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Bits from Brian – June 2010

When you’re writing a column, sometimes you wonder if it’s too long or too short. Will your reader be interested? Will it capture their attention? Will it have enough coverage of the material. It’s always a balancing act.


And that leads me to embroidery designs, which often have the same issues. If a design is too large, it tends to draw your eye away from the garment and scream, “I can embroider.” That may be fine, especially if it’s just a smock that was on sale. But what if you actually want the embroidery to enhance, not overwhelm, the garment? Size and color matter. Unlike my literary efforts to educate and entertain, however, there is an easy way for you to control the size of your embroidery. By now you’ve guessed, I’m talking about SizeWorks.


SizeWorks is one of the handiest sewing tools we have, and it ranks right up there in usefulness with thread snips, pre-wound bobbins and stabilizers. Think I’m exaggerating? Well, maybe a little, but then maybe not. If you take the time to actually sew something, adding the right designs, in the right colors and at the right sizes are important to your final product. If you spend just a few minutes, you can make it look right.


                The first thing to do when placing embroidery on an item is to consider what size you want it to be. There are many ways to do this; gadgets for size and placement, printed templates, and a simple ruler can all help. One thing that can help is to take a piece of clear vellum and draw on it with a sharpie. (You do not have to be an artist – just rough in the volume or size in some simple shape.) Pin it to the item and take a step back. If it’s too big or too heavy, you’ll see it right away. I suggest making one a little bit smaller than you think you need. You may be surprised at your opinion of the size once you stand away from it. And it may even give you ideas for combining multiple, smaller, designs for an even more customized look.


                Before you actually sew the design, why not take a further step and print a template of the design? Again, pin it up, step back, and you’ll get a good sense of what your final project will look like.


                Along the same lines, have you ever noticed that the big difference between a jacket from a discount store and a couture store is about $80 worth of simple, elegant embroidery? Up the sleeve, over the shoulder, around the waist and cuff, etc. You’ve seen it, but probably wonder how to get a design that fits the areas on the garment. It seems that most of our design stash includes items of whimsy, or big, pretty, things that stand on their own from a design perspective.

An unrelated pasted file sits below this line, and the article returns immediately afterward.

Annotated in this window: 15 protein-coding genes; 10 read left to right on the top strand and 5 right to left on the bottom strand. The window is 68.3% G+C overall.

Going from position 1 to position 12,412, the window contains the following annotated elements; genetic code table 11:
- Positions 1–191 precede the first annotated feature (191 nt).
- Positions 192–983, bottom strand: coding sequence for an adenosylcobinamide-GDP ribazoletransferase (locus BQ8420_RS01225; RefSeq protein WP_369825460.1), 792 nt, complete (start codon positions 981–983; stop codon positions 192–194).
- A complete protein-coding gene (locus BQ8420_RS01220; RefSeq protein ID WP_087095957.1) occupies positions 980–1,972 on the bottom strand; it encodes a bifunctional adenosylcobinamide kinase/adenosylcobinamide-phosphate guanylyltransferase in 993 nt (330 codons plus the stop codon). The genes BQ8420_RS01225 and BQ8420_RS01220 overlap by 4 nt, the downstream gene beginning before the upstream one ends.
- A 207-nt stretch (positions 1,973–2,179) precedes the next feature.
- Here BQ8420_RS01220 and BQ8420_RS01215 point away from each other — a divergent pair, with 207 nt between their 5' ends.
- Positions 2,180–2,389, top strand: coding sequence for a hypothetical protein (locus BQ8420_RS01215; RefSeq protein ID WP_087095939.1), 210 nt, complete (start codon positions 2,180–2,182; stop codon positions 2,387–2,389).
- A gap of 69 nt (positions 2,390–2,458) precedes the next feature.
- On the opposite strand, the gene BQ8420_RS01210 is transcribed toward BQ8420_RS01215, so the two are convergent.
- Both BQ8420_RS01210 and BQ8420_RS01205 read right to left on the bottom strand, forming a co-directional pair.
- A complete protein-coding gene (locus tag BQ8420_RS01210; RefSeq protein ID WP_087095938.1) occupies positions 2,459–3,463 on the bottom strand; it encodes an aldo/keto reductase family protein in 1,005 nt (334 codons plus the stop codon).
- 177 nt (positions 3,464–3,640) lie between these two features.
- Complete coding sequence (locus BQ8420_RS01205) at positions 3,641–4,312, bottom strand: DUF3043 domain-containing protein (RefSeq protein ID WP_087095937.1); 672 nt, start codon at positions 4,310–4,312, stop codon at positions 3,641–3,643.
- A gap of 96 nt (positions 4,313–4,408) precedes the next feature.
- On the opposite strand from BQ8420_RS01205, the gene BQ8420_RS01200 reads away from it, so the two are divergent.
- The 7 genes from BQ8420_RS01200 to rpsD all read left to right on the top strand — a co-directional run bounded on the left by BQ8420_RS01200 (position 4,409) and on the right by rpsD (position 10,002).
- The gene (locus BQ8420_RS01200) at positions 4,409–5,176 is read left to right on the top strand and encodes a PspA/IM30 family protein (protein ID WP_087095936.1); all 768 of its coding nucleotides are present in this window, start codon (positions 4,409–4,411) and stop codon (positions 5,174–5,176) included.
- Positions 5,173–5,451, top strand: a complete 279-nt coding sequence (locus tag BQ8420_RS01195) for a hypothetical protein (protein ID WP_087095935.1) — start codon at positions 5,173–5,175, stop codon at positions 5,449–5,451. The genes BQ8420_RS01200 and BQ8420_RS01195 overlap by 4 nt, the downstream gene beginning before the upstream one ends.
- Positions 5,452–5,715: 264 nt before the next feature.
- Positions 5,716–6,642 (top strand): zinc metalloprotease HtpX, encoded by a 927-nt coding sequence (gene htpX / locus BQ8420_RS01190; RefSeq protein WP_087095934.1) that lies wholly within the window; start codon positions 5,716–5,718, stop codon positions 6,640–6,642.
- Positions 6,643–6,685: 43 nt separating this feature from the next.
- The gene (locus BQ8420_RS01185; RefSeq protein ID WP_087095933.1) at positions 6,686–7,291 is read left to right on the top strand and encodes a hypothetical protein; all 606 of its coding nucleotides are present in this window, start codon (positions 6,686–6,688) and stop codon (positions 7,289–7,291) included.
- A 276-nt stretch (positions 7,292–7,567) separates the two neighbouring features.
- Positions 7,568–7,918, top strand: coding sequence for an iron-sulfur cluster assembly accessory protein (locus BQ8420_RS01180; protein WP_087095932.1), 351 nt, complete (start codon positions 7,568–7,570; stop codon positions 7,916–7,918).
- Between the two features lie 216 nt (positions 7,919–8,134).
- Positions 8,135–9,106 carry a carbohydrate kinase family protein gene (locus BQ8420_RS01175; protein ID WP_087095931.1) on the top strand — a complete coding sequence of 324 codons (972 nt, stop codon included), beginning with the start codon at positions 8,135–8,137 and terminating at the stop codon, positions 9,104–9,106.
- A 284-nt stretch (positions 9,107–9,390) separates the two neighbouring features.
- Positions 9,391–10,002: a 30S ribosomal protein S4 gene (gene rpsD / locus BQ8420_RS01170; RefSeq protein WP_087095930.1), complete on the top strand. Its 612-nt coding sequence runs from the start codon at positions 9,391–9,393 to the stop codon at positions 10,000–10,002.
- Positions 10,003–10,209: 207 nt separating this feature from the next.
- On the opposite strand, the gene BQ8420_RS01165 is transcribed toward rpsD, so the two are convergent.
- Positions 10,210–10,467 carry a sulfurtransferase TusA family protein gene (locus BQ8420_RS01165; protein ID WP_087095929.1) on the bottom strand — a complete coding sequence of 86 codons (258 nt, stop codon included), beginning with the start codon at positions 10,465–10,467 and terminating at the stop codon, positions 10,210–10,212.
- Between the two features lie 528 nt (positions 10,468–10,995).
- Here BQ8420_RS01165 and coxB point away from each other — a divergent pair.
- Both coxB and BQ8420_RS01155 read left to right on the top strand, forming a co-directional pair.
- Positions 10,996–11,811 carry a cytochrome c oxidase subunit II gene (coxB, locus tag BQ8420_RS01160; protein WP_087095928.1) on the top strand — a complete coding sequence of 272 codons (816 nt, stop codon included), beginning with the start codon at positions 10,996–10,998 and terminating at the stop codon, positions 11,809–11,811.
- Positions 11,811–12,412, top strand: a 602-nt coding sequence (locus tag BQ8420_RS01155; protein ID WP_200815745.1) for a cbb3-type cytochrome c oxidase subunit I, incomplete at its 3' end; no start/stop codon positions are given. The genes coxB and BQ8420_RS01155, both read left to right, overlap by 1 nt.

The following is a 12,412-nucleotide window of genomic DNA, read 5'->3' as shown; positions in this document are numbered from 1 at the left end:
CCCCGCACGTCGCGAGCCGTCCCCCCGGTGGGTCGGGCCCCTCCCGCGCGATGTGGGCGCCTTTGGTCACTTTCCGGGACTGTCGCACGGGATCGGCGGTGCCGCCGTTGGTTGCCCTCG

Rather than slap a lighthouse or a butterfly on another project, why not try a simple, elegant design that’s custom made for the project? I hear you laughing, “Yeah, but I don’t digitize, and if I did, I still don’t draw that well!” So let me recommend to you Floral Accents. It’s one of Designer’s Gallery Interactives, and we made it for just this purpose. The principle designs in the collection are the vines, leaves, French Knots, tatting , and stems. Using the controls, you can have custom-digitized designs for all kinds of projects. Here are some screen shots:





                Now, how can we put this all together? Is there some simple way? Well, as it happens, yes. Recently I’ve told you about MonogramWorks. And one cool feature of MonogramWorks is that you can combine designs together. Easily. Really! Also you can change colors in the designs. You can print out your templates. And you can even resize designs, with stitch recalculation, up to 25%+/-. But if you have SizeWorks on your system, it can resize and recalculate down to half and up to two and a half times the size. This means that it’s actually easy to get what you want for you project!


                To sum it up, the tools you have are made to help you create stunning, personalized, projects – ones that will have people asking, “Wow! Where did you BUY that?”

And isn’t that all we ask?

Happy stitching!



Posted in Brian's Articles and News 9 years, 11 months ago at 9:19 am.

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